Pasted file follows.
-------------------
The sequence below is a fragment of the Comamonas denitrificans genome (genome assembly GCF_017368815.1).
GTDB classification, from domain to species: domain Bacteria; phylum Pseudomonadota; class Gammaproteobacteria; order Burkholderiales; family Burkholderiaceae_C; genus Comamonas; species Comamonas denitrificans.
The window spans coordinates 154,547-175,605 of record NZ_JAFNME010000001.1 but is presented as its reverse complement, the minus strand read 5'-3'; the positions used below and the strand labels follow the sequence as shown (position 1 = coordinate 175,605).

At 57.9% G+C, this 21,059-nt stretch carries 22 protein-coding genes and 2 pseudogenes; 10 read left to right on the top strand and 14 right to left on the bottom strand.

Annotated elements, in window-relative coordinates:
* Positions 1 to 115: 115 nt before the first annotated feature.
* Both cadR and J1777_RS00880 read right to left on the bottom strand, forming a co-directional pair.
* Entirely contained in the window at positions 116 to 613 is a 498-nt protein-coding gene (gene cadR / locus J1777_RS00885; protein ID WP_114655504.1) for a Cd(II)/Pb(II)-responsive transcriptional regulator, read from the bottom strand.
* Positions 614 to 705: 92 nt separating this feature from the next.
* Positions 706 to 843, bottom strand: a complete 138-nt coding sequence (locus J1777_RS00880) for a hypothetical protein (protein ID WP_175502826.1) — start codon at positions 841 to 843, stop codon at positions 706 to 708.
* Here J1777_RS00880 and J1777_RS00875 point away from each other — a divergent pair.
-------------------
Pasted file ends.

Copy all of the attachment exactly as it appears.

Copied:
The sequence below is a fragment of the Comamonas denitrificans genome (genome assembly GCF_017368815.1).
GTDB classification, from domain to species: domain Bacteria; phylum Pseudomonadota; class Gammaproteobacteria; order Burkholderiales; family Burkholderiaceae_C; genus Comamonas; species Comamonas denitrificans.
The window spans coordinates 154,547-175,605 of record NZ_JAFNME010000001.1 but is presented as its reverse complement, the minus strand read 5'-3'; the positions used below and the strand labels follow the sequence as shown (position 1 = coordinate 175,605).

At 57.9% G+C, this 21,059-nt stretch carries 22 protein-coding genes and 2 pseudogenes; 10 read left to right on the top strand and 14 right to left on the bottom strand.

Annotated elements, in window-relative coordinates:
* Positions 1 to 115: 115 nt before the first annotated feature.
* Both cadR and J1777_RS00880 read right to left on the bottom strand, forming a co-directional pair.
* Entirely contained in the window at positions 116 to 613 is a 498-nt protein-coding gene (gene cadR / locus J1777_RS00885; protein ID WP_114655504.1) for a Cd(II)/Pb(II)-responsive transcriptional regulator, read from the bottom strand.
* Positions 614 to 705: 92 nt separating this feature from the next.
* Positions 706 to 843, bottom strand: a complete 138-nt coding sequence (locus J1777_RS00880) for a hypothetical protein (protein ID WP_175502826.1) — start codon at positions 841 to 843, stop codon at positions 706 to 708.
* Here J1777_RS00880 and J1777_RS00875 point away from each other — a divergent pair.